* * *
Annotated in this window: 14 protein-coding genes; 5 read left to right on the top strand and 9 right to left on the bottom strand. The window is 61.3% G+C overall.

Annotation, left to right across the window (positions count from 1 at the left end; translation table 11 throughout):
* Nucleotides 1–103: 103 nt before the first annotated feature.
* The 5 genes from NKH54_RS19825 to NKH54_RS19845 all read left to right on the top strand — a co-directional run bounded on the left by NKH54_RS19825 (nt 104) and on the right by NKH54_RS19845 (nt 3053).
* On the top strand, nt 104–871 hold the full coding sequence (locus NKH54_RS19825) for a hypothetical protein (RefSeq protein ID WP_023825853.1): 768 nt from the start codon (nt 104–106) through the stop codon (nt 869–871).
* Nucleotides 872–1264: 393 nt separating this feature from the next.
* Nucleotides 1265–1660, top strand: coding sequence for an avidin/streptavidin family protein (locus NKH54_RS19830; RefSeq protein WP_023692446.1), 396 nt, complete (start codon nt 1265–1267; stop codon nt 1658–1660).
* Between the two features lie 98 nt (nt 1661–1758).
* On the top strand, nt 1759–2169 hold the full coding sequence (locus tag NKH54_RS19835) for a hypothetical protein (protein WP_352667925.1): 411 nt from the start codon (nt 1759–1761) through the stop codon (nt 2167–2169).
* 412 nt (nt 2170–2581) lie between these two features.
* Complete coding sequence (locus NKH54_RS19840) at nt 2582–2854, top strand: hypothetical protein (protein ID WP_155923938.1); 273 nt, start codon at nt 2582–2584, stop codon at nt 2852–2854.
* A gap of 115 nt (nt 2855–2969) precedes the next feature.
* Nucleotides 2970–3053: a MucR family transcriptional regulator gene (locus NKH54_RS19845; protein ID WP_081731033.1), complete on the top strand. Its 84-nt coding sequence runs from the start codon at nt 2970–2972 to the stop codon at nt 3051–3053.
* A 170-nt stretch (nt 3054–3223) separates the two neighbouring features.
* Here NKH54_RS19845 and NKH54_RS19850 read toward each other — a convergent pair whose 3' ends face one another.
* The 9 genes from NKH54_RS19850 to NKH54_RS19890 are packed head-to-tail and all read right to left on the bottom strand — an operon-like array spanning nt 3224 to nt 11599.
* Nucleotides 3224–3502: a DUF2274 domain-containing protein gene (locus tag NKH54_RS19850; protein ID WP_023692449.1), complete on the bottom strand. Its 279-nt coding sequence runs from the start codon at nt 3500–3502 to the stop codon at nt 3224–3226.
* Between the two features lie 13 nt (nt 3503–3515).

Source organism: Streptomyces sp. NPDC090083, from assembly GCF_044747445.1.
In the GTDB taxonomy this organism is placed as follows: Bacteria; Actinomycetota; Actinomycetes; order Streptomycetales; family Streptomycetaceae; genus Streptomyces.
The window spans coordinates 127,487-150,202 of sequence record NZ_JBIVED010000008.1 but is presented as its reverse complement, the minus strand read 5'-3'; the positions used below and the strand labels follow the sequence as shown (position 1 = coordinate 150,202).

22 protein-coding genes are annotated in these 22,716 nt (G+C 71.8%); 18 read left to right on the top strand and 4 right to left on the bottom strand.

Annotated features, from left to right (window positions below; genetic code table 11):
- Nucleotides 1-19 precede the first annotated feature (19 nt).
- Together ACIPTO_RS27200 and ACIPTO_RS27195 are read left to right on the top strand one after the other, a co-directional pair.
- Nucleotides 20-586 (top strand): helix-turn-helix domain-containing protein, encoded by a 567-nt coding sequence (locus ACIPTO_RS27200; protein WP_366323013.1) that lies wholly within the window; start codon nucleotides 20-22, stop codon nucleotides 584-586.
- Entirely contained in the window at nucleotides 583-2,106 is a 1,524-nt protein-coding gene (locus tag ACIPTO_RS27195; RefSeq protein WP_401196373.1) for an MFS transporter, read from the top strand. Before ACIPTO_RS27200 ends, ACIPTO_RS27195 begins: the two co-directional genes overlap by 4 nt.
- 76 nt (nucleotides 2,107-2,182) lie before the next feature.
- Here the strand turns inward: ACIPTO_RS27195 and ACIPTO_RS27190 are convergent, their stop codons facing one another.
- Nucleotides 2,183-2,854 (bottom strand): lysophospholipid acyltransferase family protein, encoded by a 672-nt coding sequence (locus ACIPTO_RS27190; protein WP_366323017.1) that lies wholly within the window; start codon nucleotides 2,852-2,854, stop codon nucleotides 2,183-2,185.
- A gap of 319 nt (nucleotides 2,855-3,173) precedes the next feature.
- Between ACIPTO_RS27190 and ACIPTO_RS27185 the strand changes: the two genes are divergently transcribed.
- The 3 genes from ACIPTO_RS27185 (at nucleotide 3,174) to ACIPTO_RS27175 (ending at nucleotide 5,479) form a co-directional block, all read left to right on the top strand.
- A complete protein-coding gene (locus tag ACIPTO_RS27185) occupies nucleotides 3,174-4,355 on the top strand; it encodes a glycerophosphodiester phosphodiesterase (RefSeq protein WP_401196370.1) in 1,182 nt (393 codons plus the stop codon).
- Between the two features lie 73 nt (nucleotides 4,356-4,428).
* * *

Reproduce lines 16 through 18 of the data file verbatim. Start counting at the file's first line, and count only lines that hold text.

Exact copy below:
* The 9 genes from NKH54_RS19850 to NKH54_RS19890 are packed head-to-tail and all read right to left on the bottom strand — an operon-like array spanning nt 3224 to nt 11599.
* Nucleotides 3224–3502: a DUF2274 domain-containing protein gene (locus tag NKH54_RS19850; protein ID WP_023692449.1), complete on the bottom strand. Its 279-nt coding sequence runs from the start codon at nt 3500–3502 to the stop codon at nt 3224–3226.
* Between the two features lie 13 nt (nt 3503–3515).